On Monday, November 2nd, Sequoyah held a virtual Día de los Muertos event. The event was led by Spanish teacher Marisol Perez.
Perez shared that she did not grow up celebrating Día de los Muertos, but learned about it as an adult. On a trip to Mexico, she saw the altars that are a staple of Día de los Muertos, noting that some of the homes even had altars built into them. Altars are traditionally decorated with flowers, food for the dead, candles, and pictures. They also have floor mats for the dead to rest on. Perez explained that people from Mesoamerica believe in the duality of life, that you can acknowledge the beauty of loved one’s lives and also make room for their deaths.
After the introduction, there was a slideshow presentation of the ofrendas, the Spanish word for altars, that members of the Sequoyah community had created to honor their loved ones. The K-8, led by Spanish teacher Cristina Barvo, participated as well, sharing photos of their loved ones on Zoom. The Bamboo Forest class showed their sugar skull drawings.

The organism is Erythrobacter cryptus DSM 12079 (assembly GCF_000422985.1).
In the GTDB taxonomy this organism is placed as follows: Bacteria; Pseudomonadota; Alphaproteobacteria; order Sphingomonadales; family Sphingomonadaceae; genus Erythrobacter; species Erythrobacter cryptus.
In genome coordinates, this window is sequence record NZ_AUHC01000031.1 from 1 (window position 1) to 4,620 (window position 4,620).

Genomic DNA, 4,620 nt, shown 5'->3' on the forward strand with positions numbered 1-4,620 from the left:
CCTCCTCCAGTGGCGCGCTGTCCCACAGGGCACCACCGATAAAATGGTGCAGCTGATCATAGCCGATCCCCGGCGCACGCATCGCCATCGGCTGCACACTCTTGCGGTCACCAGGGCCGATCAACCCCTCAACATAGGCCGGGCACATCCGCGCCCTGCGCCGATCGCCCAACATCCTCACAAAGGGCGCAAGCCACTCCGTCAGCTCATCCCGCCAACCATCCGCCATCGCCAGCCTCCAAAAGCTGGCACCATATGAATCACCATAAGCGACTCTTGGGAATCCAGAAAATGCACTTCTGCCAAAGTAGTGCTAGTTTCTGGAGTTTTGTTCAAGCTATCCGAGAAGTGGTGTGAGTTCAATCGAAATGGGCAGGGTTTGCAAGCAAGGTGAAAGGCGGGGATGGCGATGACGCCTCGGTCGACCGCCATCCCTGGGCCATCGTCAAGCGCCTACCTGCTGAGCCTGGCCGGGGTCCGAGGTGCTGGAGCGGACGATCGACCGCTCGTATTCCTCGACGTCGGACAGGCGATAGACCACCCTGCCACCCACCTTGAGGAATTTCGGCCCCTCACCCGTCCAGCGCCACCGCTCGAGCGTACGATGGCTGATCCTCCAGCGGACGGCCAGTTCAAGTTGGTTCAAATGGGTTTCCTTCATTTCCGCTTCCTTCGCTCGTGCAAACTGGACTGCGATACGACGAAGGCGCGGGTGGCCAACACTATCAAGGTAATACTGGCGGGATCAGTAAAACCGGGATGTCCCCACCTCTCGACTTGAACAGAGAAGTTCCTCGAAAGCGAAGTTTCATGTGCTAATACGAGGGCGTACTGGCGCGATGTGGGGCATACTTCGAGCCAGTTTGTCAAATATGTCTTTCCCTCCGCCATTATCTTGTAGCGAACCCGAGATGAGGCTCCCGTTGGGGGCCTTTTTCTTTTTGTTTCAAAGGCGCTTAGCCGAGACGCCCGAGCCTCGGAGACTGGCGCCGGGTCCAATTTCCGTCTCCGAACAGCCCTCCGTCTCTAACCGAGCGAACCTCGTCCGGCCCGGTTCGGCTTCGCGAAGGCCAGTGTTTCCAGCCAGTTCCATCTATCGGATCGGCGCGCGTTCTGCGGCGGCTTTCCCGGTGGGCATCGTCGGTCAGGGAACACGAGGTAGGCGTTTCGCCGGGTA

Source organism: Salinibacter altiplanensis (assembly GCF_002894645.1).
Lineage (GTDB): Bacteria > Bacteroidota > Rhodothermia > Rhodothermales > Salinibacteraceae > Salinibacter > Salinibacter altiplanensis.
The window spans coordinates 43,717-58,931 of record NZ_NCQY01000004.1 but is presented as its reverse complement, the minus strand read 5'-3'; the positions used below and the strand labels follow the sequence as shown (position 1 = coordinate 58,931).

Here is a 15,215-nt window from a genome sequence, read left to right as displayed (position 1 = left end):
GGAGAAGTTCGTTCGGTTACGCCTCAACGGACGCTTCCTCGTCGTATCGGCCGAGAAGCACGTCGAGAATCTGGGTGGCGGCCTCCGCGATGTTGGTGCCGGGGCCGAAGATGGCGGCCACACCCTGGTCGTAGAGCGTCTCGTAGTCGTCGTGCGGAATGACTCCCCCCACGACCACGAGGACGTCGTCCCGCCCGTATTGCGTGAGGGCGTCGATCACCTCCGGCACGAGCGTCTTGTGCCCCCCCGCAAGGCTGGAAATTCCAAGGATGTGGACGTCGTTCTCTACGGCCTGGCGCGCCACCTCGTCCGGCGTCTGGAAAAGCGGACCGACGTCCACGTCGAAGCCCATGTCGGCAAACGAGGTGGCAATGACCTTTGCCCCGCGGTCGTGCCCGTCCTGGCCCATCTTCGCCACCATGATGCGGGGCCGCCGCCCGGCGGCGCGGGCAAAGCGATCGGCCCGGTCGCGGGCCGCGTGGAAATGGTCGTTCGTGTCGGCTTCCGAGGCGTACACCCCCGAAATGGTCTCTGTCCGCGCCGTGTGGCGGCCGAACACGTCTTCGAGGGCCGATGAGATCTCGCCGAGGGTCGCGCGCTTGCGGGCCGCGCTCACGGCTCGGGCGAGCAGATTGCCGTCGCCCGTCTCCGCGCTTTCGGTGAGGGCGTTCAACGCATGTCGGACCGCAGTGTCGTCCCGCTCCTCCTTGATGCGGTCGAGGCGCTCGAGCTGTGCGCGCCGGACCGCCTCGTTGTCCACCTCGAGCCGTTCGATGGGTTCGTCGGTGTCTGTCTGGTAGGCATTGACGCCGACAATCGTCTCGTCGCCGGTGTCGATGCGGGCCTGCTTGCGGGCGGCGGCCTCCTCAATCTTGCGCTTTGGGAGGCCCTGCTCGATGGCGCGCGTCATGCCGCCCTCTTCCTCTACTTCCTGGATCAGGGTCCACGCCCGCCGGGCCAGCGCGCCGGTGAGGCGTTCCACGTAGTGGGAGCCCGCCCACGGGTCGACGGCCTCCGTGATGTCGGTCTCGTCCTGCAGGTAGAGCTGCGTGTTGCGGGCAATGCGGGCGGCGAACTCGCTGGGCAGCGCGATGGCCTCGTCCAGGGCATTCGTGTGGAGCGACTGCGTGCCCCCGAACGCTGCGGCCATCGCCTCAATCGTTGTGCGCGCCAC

Next, there were tributes to community members’ departed loved ones, accompanied by photos and descriptions of them. The slideshow concluded with a video of singer-songwriter Mia Doi Todd, Sequoyah parent to third grader Ynez Peterson, singing “Gracias a la Vida” (“Thanks to Life”), by Violeta Parra.
After the slideshow, second grader Nico Waronker showed the group his altar and a picture of musician George Harrison. Third grader Mia Nanda spoke about her grandfather. Perez shared her altar honoring her grandparents, her friends David and Craig, and another family member who had passed away the previous day. Kindergartener Noa Brody told us that her grandfather Bruce loved birds. Finally, faculty member Emily Singer talked to the gathering about her father.
After that, the group proceeded with a moment of silence. Community members were told to try to think of people who had passed away, including people that they had not met. Perez mentioned firefighters, medical workers, fighters for justice, and those who have died at the hand at police brutality.